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"The COHERENT Neutrino Program at the ORNL Spallation Neutrino Source"


Tyler Johnson , Duke University
[Host: Craig Group]
ABSTRACT:

The discovery of coherent elastic neutrino-nucleus scattering (CEvNS) was made by the COHERENT Collaboration in 2017 using a CsI[Na] scintillating crystal at Oak Ridge National Laboratory's Spallation Neutron Source (SNS). This observation was made over 40 years after the theoretical prediction by Freedman et al. and consists of a neutral-current neutrino-nucleus interaction on an entire nucleus as a whole. The CEvNS process is the dominant scattering mode below 100 MeV and serves as a fertile testbed for precisely examining the Standard Model and has applications in nuclear reactor monitoring and stellar astrophysics. COHERENT built out the CEvNS physics program to include detector systems using liquid argon (CENNS-10), germanium (GeMini) and NaI[Tl] crystals (NaIvEte)--of which liquid argon successfully yielded an additional CEvNS measurement. The variety of media studied within the COHERENT detector suite works towards establishing the predicted N^2 dependence of the CEvNS cross section. Additionally, the COHERENT Collaboration houses several detector systems aimed at elucidating inelastic neutrino-nucleus interactions in support of CEvNS searches and as standalone investigates of neutrino-induced nuclear reactions. This presentation will consist of both the published results and the ongoing work being done on new detectors to further advance the physics goals of the collaboration.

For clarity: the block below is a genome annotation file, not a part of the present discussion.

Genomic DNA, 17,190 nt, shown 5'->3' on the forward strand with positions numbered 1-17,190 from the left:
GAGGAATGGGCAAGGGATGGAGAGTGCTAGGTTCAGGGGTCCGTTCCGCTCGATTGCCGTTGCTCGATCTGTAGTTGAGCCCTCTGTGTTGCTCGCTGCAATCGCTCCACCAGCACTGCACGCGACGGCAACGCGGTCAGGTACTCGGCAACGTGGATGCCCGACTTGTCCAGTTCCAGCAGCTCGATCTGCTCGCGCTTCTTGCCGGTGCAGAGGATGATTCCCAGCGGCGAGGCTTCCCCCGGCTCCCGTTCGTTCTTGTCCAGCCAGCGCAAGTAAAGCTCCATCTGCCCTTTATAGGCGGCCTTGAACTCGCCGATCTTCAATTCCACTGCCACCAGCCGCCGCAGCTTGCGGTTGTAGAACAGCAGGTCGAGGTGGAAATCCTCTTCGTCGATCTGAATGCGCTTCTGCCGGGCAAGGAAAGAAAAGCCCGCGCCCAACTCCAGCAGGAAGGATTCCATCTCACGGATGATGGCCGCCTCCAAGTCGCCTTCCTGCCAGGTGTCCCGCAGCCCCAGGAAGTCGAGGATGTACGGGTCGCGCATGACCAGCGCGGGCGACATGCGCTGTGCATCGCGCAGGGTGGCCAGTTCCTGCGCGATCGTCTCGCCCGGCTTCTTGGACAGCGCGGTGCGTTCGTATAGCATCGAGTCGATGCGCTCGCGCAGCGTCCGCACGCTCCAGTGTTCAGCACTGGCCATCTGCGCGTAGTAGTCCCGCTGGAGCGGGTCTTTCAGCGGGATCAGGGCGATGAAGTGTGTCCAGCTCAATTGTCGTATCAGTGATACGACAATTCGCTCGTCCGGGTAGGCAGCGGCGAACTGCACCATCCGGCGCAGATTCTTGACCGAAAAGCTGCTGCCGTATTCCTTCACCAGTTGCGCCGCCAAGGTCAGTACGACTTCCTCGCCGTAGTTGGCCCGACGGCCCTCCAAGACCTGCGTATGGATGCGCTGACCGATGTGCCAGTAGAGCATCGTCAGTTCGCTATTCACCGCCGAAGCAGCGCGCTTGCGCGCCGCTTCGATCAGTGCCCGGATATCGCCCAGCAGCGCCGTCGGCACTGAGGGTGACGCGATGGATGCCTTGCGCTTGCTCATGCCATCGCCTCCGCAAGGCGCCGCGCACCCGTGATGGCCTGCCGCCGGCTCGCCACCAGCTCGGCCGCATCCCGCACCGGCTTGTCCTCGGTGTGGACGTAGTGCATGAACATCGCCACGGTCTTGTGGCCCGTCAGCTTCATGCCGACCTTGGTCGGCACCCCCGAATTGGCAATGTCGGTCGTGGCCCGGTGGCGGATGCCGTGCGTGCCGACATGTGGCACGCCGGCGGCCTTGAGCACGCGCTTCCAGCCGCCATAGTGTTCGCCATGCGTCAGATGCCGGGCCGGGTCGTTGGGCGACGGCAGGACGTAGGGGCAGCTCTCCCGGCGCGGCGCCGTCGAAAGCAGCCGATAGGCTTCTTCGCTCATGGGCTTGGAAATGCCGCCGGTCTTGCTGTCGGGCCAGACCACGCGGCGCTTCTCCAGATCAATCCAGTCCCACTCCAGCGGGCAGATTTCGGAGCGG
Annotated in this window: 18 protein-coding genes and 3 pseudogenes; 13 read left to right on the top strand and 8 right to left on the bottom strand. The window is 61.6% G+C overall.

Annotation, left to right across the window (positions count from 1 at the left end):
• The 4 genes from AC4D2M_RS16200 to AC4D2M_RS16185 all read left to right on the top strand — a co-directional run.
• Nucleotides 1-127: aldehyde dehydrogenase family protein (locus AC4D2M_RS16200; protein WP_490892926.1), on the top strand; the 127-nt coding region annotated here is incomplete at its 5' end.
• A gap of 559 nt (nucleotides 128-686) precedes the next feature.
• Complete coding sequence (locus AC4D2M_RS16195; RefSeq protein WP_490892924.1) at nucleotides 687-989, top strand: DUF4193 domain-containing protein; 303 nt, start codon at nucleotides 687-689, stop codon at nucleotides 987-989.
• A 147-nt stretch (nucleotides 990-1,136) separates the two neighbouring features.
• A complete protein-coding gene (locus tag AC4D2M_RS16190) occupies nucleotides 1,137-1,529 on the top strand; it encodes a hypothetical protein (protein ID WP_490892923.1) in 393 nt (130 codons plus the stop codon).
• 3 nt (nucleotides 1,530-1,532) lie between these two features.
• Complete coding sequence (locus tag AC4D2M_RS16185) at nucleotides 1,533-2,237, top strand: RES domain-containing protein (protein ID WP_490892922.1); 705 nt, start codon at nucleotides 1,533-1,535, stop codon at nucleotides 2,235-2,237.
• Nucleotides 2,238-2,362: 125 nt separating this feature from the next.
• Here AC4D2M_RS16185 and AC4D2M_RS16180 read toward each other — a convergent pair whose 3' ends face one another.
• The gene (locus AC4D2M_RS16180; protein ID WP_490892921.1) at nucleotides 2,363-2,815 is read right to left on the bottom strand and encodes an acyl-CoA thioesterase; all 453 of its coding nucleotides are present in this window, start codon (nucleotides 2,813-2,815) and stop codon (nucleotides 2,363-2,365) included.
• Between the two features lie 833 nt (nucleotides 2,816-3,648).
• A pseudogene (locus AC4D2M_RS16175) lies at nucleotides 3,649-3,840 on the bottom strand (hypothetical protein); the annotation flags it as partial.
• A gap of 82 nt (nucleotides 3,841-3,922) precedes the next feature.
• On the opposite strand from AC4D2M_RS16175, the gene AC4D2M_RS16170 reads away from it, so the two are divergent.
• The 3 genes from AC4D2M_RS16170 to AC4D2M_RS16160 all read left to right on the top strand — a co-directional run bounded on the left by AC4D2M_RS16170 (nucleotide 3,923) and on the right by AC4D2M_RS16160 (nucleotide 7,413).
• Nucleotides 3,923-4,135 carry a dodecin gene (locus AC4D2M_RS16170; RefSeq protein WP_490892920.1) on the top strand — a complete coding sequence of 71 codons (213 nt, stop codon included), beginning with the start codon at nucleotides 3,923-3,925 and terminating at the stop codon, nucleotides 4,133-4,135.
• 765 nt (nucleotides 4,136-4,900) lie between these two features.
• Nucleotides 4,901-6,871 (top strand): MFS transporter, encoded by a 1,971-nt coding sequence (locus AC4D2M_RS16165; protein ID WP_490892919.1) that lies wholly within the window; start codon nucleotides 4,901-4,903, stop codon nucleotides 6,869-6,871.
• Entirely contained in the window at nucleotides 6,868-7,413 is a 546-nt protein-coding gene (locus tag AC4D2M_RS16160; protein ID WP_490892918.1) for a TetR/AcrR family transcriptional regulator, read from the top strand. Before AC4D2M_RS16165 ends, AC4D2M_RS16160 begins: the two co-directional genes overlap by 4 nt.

High Energy Physics Seminar
Wednesday, October 5, 2022
4:00 PM
Chemistry Building, Room 206

Join Zoom Meeting: 
https://virginia.zoom.us/j/92287909487
Meeting ID: 922 8790 9487   Passcode: HEPseminar


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"Enhanced associative memory, classification and learning with active dynamics"


Suri Vaikuntanathan , University of Chicago
[Host: Marija Vucelja ]
ABSTRACT:

Motivated by advances in the field of active matter where non-equilibrium forcing has been shown to activate new assembly pathways, here we study how  non-equilibrium driving in prototypical   memory formation models  can affect their information processing capabilities. Our results reveal that activity can provide a new and surprisingly general way to dramatically improve the memory and information processing performance of the above described systems without the need for additional interactions or changes in connectivity. Non-equilibrium dynamics can allow these systems to have memory capacity, assembly or pattern recognition properties, and learning ability, in excess of their corresponding equilibrium counterparts. Counter-intuitively, in some cases, dynamics with non-equilibrium noise-sources can even have a higher memory capacity than  zero temperature equilibrium systems that are not subject to any noise.  Our results demonstrate the  generality of the enhancement of memory capacity arising from non-equilibrium, active dynamics. These results are of significance to a variety of processes that take place under nonequilibrium dynamics, and involve information storage and retrieval, as well as in silico learning and memory forming systems for which nonequilibrium dynamics may provide an approach for modulating memory formation.

Colloquium
Friday, October 7, 2022
3:30 PM
Clark Hall, Room 108
Note special room.

https://web.phys.virginia.edu/Private/Covid-19/colloquium.asp


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"TBA"


Aaron Zimmerman , University of Texas
[Host: Alexander Grant]
ABSTRACT:

TBA

Gravity Seminar
Monday, October 10, 2022
1:30 PM
Physics, Room 313

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"The CDF W-Mass Measurement "


Ashutosh Kotwal , Duke University
[Host: Craig Group]
ABSTRACT:

TBA

High Energy Physics Seminar
Thursday, October 13, 2022
3:30 PM
Chemistry Building, Room 206
Note special date.
Note special time.

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"The Heavyweight W boson - an Upset to the Standard Model of Particle Physics"